The truth about playing the victim

We have all heard the term “playing the victim”. I hate this phrase, and I have been guilty of using it a time or two. We use this term to describe someone who in our mind chooses to be victimized or otherwise places blame on others. Someone who avoids taking responsibility. At times it suggests they perceive hurts where there are none.

I am not saying the above descriptions are not true. However, we must tread lightly in assuming others intentionally choose their circumstances. Yes, we have choice and we have power, but sometimes things like trauma (which contribute to automatic negative beliefs and boundaries) get in the way of really seeing (and believing) safe or healthy options.

Trauma, especially when experienced young, steals our power and creates a sense of shame. This powerlessness and shame set the stage for chronic victimization. Shame is the sense that the self is bad, unlovable, or unwanted. Powerlessness is that feeling that we cannot do anything to escape or change ourselves or our circumstance. People who feel chronically victimized often live in “trauma time”. So, the shame and powerlessness that are born in trauma are still very real and true in the experience of the survivor.

If I have believed my whole life that I have no power and deserve bad things then it will inevitably affect my relationships. No power means no responsibility and leads to blame on others. This is toxic to relationships. I will be attracted to those that treat me in a way that is congruent with what I believe. OR I might be attracted to someone who will care for me and rescue me. I polarize relationships with even healthy individuals so that I view them as a perpetrator or a rescuer (more on that later).

I want to dive into how to break this cycle, and I will in my next post (so stay tuned). For now, however, I want to leave you with a few thoughts. For the survivor: You were powerless once, and that was scary and hard. You did not have responsibility then. You did not deserve what you experienced. But that is not now. Now the threat has passed. You are NOT powerless anymore. You do have choices and you can rewrite your beliefs. That is hard and scary too, you can move forward if and when you feel ready.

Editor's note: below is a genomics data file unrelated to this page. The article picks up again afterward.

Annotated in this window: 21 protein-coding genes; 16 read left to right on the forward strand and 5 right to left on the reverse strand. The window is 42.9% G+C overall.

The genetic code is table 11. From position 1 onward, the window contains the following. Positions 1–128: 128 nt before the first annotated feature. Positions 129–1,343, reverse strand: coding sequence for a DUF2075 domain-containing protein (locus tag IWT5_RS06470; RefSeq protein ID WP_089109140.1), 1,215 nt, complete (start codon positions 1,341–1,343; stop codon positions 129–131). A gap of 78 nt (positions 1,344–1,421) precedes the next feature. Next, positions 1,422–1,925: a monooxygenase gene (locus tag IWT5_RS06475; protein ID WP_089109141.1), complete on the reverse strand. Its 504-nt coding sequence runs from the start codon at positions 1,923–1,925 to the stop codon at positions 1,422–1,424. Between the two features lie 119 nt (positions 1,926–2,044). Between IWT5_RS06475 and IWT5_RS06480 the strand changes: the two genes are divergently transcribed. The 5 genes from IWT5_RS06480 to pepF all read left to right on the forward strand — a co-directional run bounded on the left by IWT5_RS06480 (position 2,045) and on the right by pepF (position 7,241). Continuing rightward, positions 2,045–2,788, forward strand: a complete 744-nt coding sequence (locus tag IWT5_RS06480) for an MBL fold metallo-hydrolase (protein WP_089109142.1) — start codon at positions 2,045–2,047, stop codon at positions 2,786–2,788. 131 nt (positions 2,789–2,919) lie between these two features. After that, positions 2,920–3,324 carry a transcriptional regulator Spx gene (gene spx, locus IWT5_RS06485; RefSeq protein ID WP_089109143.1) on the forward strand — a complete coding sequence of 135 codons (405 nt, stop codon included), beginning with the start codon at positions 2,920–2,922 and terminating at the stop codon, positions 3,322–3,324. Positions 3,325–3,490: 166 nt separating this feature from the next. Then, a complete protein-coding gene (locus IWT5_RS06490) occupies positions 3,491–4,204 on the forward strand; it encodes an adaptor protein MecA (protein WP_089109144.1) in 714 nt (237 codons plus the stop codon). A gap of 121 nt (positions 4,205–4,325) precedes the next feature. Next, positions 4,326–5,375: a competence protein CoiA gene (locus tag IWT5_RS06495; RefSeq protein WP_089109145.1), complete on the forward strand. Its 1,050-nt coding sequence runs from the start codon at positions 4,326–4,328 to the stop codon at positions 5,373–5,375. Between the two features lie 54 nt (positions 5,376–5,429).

For those who care: Your role is hard too. You may feel you can do nothing right. You might feel you are walking on eggshells to avoid triggering your loved ones. And when they are triggered it is inevitably made to be your fault. You might feel you are forced to be responsible for their physical and emotional safety and this is not a job you can live up to. When you try to set boundaries, you feel like the bad guy. This leaves you with the choice between stay with resentment or leave with guilt. All this considered: survivors of trauma do not purposefully make life hard. They are not “manipulative” or “needy”. They are operating honestly, in the best way they know how. So hold your healthy boundaries, practice self-care, and seek support. Every interaction is an opportunity to show others something different, something healthy, something they may not have otherwise experienced.

My preacher once said, “I can choose judgement or I can choose compassion but I cannot have both. If I am going to ere I am going to ere on the side of compassion”. So when I feel taxed and manipulated, I can choose to believe the other is operating out of powerlessness and deep hurt—grasping for control or care. I can have compassion because the behavior and belief are NOT about me. I know this is not always true, sometimes people are selfish and irresponsible, but choosing compassion helps me keep my emotional boundaries and frees me from guilt and resentment. Take care, friends.

3 thoughts on “The truth about playing the victim

  1. Another great post! I love the angle you come from. Do you think the one who survives tries to be the one who cares in a way of healing? I’ve met many survivors and it’s like they all have an adept ability to care for themselves as well as others. Let me know what you think!

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    1. Another great question. I think it depends on the view of self the person holds after surviving–this affects not only the energy we give to caring for self but also the boundaries we hold. And boundaries are essential for care of self and others! My post the Complicated Nature of Boundaries dives into this a bit. Brene Brown also has some great resources regarding these concepts. Thanks for asking.

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